In the world of concrete engineering, the term “Delayed Ettringite Formation” might not be a household phrase, but it plays a significant role in the structural integrity of concrete structures.
This article will delve into the intricacies of Delayed Ettringite Formation (DEF), exploring its causes, effects, preventive measures, and the chemical reactions behind it. Let’s discuss the mystery behind this phenomenon.
What is Delayed Ettringite Formation?
Delayed Ettringite Formation, commonly abbreviated as DEF, is a chemical reaction that occurs in hardened concrete. It involves the formation of ettringite, a mineral compound consisting of sulfate, aluminate, and water, within the concrete matrix.
Unlike other types of ettringite formation, DEF occurs at a delayed stage, long after the concrete has set and hardened.
Mostly the DEF can be observed in the concrete core and the rise of the concrete core temperature is the main consern.
Why does DEF is Formed
Delayed Ettringite Formation (DEF) is a chemical reaction that can occur in concrete, leading to structural damage and reduced durability. It happens when certain conditions are met within the concrete mix. Here are the key factors contributing to the occurrence of DEF:
High Temperature and Moisture:
DEF typically occurs in concrete that has been exposed to high temperatures (e.g., during curing) and moisture. The combination of these conditions can trigger the DEF reaction.
In construction, usually in thick concrete, concrete core temperatures are maintained at curtail levels to avoid the internal cracking and avoiding the delayed ettringite.
The common practice is to maintain the concrete core temperature at 70 degrees of Celsius in order to the avoid the DEF. Those this is a typical value, this may be increase based on the cement combinations used in the mix design.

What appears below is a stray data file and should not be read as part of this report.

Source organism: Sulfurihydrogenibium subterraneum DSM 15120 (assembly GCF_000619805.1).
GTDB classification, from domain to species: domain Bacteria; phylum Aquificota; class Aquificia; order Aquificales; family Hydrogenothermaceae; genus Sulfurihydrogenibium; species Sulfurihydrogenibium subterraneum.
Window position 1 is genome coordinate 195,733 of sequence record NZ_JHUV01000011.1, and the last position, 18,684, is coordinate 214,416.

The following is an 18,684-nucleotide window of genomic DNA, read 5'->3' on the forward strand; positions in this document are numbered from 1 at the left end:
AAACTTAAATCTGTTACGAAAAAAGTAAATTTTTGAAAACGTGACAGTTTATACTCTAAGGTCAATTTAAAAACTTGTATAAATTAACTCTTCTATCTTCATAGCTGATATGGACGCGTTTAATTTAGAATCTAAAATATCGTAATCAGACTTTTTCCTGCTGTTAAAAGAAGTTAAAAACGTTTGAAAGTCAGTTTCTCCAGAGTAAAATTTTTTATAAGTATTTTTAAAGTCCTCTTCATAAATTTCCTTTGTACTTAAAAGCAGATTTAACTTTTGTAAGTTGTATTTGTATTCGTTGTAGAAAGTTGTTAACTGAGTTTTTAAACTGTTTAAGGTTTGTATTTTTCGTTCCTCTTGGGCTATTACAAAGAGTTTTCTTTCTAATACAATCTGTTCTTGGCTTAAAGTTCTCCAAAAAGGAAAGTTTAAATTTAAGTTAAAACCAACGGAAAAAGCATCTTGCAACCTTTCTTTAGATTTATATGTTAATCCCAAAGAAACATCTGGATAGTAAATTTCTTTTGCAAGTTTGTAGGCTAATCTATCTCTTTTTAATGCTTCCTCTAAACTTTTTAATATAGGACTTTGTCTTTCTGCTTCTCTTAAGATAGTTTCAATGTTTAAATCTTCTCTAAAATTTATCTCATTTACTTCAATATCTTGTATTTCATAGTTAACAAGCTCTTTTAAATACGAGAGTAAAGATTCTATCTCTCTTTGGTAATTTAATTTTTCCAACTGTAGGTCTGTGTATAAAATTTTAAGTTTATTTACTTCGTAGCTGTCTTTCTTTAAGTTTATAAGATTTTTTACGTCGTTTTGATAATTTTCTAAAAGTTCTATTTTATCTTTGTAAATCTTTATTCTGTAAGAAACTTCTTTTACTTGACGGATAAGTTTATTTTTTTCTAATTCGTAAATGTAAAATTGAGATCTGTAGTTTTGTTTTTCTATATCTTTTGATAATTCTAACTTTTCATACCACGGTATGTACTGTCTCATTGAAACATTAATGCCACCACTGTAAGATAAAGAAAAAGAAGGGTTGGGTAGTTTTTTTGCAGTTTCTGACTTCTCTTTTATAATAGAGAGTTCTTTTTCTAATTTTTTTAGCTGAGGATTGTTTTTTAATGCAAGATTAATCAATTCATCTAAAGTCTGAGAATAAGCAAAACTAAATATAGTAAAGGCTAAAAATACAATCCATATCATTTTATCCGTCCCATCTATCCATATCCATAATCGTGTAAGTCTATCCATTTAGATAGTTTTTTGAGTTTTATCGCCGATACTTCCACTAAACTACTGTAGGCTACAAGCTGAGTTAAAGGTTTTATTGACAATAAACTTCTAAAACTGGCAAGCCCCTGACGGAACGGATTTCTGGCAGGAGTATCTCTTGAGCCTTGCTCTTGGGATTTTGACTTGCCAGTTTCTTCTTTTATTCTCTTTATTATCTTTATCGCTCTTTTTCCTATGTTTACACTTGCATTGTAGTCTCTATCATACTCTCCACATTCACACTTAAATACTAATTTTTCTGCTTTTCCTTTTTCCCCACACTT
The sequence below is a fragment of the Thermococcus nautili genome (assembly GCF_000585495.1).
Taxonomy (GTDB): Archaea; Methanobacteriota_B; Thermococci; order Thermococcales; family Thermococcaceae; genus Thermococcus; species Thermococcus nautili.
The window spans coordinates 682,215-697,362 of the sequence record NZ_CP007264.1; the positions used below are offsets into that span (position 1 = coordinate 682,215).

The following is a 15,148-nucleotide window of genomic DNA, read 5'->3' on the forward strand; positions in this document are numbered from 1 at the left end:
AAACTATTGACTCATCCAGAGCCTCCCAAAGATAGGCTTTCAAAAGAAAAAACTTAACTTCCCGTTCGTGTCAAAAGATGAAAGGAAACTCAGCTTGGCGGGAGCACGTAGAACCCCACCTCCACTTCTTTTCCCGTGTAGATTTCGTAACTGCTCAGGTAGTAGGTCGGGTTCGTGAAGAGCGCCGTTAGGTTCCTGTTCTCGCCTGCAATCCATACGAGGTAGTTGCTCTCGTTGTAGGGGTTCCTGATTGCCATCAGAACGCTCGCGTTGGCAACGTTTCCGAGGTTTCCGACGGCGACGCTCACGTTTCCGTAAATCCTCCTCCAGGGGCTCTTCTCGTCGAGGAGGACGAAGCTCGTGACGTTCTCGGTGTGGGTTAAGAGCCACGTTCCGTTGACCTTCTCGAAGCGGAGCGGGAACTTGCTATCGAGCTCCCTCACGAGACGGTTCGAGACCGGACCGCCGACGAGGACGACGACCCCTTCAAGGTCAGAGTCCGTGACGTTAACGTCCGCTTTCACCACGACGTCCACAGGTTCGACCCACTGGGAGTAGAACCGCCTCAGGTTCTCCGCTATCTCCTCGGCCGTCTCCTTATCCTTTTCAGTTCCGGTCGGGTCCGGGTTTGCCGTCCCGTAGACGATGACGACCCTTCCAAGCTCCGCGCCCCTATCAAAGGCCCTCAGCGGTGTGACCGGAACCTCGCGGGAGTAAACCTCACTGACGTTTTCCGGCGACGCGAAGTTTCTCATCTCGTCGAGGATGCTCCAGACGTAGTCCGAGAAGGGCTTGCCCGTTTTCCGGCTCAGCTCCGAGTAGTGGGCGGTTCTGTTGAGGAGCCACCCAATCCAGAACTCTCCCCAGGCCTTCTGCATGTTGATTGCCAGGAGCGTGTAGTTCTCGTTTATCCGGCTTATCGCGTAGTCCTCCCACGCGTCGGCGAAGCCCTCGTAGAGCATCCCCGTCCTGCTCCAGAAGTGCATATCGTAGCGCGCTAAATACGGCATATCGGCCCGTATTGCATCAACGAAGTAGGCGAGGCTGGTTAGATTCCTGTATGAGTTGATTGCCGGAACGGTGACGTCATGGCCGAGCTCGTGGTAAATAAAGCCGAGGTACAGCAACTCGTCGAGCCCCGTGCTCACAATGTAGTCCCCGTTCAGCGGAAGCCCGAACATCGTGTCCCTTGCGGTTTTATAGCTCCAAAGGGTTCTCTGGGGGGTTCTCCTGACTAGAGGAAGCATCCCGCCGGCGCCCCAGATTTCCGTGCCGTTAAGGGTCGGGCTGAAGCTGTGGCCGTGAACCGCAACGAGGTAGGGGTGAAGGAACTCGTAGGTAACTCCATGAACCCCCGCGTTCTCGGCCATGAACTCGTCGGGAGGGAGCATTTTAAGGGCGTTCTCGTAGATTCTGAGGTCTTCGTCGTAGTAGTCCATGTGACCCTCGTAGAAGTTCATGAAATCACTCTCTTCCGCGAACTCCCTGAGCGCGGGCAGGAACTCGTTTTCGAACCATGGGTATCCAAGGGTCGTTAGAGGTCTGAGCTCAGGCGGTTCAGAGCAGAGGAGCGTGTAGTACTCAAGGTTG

A high alkali content in the concrete mix can increase the likelihood of DEF. Alkalis, such as sodium and potassium, can react with certain minerals in the concrete, promoting the formation of ettringite.
Rapid cooling of concrete after a high-temperature phase can help prevent DEF. However, if the concrete is not cooled down quickly enough, it provides more time for the DEF reaction to occur.
In larger concretes, there rise of the concrete heat started from first day and it would come to peak in 2-4 days. During this period, curing methods which used to extract concrete heat may be used.
One such method is placing the pipes inside the concrete and circulate the water. This curing methods is more useful in maintain the concrete temperature acceptable level.
DEF is related to the presence of sulfates, which can come from various sources. External sources of sulfates, such as groundwater or soil, can infiltrate the concrete and contribute to DEF. Additionally, sulfates can be present in the cement used in the concrete mix.
The aluminum content in the concrete can also influence DEF. Higher aluminum content can lead to the formation of ettringite, especially when it reacts with the sulfate ions present.
Improper curing practices, such as letting the rise of the concrete temperature unnecessarily would cause the issues.
Therefore, as mentioned previously as well the rises of the concrete core temperature would be controlled by an acceptable method.
Carrying out mockup test is one method to identify the core temperature, temperature gradient and temperature difference between the core and surface.
If we know these values, necessary modifications to the mix design and curing method can be done.
The specific mix design of the concrete, including the type and proportions of materials used, can influence the potential for DEF. Some concrete mixes are more susceptible to DEF than others.